No Room at the Inn: Owen Wister Encounters Wyoming, July – August 1885

Portrait of Owen Wister taken in Yellowstone National Park, 1890s. Box 7, folder 4, Owen Wister papers, American Heritage Center, University of Wyoming.

In July 1885, Owen Wister visited Medicine Bow in Wyoming Territory as part of his tour of the region, only to discover there were no rooms available in town to sleep. Instead of moving on when he arrived on July 19, Wister decided to stay, and ended up sleeping on the general store’s counter for the night. In his journal entry for July 21, he wrote, “I slept from ten to twelve thirty on the counter of the store at Medicine Bow and then the train came in bringing the lawyer and the fish…” The lawyer was his traveling companion, and the fish their dinner.

Wister then continued his tour, having noted earlier in his journal that calling Medicine Bow a town was being generous. He even went so far as to create a town inventory, which consisted mostly of what he termed “shanties” and something else he slated as “too late for classification.”

From Medicine Bow, Wister and his companion set out across the plains, camping out at various points. They encountered, and hunted, all types of animals, which were usually eaten or fashioned into mementoes. Wister notes that he was not feeling well over the course of this trip but felt better by the first of August, when they made camp on Upper Deer Creek in what would soon become Converse County. They were joined by nearby rancher Frank Wolcott, later of Johnson County War notoriety, and his wife. Although Wolcott proved a boon companion, Wister had a different opinion of the wife, noting in his diary, “Mrs. Wolcott has the Puritan virtues and she congealed early…It’s a bad thing to have no humour – and she hasn’t a grain.” By August 14, Wister was off again, continuing his travels and falling in love with the West.

Owen Wister was a famous writer and historian. He is credited as the “father” of western fiction. His most notable titles are The Virginian: A Horseman of the High Plains and a biography of Ulysses S. Grant. He was born July 14, 1860, to Sarah Butler and Owen Jones Wister in Germantown, a neighborhood in the northwestern part of Philadelphia, Pennsylvania. Young Owen spent his youth traveling through Europe with his parents, learning French, and developing a love for music. He attended Harvard University and graduated summa cum laude in 1882 before traveling back to Europe to study music.

His adventures were cut short when Owen Sr. told him to come home to be a banker. Owen hated banking and convinced his father to let him return to Harvard, this time to the law school. He graduated in 1888 and was admitted to the bar in 1890.  During his law school years, Wister took his first trip West, to Wyoming, as a restorative for a near nervous breakdown. It was also the birth of his appreciation for the region that would inspire his writing for the remainder of his life. He would make fifteen trips out west from 1885 to 1900 and would keep meticulous notes of each that would help him write his western stories.

Manuscript of first page of The Virginian written by Owen Wister.
Box 3, folder 19, Owen Wister papers, American Heritage Center, University of Wyoming.

In 1902, what is considered the first western, The Virginian, was published. Set in Wyoming Territory in the 1880s, it is about a cowboy who falls in love with a Vermont schoolteacher and the cowboy’s search for justice set against the backdrop of the Johnson County War. Wister wrote the book in Wyoming, where he often spent the summers to improve his health. He wrote most of the story in his cabin near Jackson, Wyoming, as well as various other locations scattered around the state.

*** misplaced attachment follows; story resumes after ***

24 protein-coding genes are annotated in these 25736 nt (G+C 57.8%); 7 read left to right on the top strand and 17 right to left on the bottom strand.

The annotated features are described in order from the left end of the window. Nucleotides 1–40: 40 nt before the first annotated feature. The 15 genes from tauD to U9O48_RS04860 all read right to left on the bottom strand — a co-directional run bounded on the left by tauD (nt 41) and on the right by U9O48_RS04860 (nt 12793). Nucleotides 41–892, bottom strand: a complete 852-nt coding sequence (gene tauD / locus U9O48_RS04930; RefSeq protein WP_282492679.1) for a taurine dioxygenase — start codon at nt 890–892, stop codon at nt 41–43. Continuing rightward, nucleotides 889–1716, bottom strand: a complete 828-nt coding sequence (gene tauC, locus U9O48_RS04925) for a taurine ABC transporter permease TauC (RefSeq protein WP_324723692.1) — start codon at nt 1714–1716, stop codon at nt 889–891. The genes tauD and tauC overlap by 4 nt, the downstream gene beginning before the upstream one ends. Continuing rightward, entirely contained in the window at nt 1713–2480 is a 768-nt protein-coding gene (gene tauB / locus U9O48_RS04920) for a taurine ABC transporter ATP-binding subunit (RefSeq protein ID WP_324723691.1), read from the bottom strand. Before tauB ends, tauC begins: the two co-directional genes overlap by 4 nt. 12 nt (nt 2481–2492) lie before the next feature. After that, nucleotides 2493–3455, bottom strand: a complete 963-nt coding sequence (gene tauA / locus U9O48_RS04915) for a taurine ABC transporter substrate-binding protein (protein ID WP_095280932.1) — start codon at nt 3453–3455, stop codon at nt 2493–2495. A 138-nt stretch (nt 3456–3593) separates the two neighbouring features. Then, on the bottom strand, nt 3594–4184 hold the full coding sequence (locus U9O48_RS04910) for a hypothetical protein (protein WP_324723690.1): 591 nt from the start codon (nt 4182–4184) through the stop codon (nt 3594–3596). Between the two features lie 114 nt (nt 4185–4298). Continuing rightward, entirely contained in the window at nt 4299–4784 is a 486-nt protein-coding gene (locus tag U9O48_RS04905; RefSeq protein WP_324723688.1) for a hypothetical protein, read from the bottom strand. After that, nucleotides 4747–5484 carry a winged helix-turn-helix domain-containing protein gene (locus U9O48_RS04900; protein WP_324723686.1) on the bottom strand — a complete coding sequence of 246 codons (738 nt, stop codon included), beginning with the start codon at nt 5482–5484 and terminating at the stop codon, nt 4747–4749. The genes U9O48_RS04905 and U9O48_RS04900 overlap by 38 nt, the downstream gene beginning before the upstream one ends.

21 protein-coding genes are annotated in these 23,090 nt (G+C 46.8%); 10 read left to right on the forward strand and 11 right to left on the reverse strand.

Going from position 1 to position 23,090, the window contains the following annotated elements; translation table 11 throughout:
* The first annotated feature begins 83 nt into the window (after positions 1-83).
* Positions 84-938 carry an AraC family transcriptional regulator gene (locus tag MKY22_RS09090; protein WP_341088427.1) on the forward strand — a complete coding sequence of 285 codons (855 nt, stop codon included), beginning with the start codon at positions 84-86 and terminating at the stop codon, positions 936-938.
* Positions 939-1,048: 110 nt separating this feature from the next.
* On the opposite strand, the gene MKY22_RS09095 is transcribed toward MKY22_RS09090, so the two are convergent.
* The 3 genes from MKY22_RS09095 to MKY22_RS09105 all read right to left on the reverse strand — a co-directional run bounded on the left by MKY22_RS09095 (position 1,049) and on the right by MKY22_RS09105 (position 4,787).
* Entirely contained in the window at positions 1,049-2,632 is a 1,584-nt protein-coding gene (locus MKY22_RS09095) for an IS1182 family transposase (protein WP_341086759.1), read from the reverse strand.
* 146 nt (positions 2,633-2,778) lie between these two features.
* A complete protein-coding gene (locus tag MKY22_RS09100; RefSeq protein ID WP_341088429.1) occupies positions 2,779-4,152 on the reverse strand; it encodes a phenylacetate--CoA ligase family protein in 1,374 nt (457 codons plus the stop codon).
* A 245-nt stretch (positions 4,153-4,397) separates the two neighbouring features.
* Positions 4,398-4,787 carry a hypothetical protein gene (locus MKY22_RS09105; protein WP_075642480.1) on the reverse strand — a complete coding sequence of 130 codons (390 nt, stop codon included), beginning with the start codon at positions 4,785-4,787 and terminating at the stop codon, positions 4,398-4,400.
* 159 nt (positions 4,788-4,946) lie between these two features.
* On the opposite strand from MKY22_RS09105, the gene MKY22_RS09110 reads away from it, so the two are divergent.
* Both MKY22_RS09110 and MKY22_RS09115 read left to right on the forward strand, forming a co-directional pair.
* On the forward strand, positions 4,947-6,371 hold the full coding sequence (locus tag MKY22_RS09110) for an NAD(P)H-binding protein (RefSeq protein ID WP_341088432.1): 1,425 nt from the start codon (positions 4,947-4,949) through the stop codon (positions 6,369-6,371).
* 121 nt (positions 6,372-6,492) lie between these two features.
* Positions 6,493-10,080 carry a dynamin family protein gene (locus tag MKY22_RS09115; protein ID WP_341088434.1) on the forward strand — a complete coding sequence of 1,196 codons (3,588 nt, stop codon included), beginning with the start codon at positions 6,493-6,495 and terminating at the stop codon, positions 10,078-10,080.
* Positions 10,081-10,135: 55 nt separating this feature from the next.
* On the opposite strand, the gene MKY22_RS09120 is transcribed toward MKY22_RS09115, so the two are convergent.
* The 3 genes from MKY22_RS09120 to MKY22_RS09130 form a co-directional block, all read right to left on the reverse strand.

The 1885 trip described in part above played a large role in the creation of The Virginian. During Wister’s travels he discovered a range of characters and events that later became part of the novel, as well as short stories. The Virginian includes a section in which the story follows a rustler’s trail from Casper through the Teton Range and into Idaho, closely mirroring some of Wister’s 1885 trip through the region. During his Wyoming stays Wister also spent a lot of time camping and hunting in both Yellowstone National Park and Jackson, which also inspired the novel’s storylines.

Owen Wister with a hunting party in camp at Jackson Hole, Wyoming, 1887.
Box 7, folder 4, Owen Wister papers, American Heritage Center, University of Wyoming.

Wister continued to travel back and forth from the East to the western plains, writing and capturing the essence of the West in short stories, at times bringing his family and friends to see the beauty of the West. His love letters to the region in the form of his writings and stories led him to become the father of western fiction and encouraged the image of a wild and untamed West.

To discover more about Owen Wister, his writings, and his trips out West and to Wyoming, please visit the American Heritage Center’s digital materials website. There you can view many photographs, as well as Wister’s journals and notebooks that have been digitized.

Post contributed by AHC Archives Intern Brittany Heye.



Vannoy, Cynthia. “Owen Wister’s Wyoming.” True West Magazine. March 30, 2018.

Nesbitt, John D. “Owen Wister: Inventor of the Good-Guy Cowboy.” November 8, 2014.

This entry was posted in 19th century, Authors and literature, Book history, Uncategorized, Western fiction, Western history, Wyoming history and tagged , , , . Bookmark the permalink.

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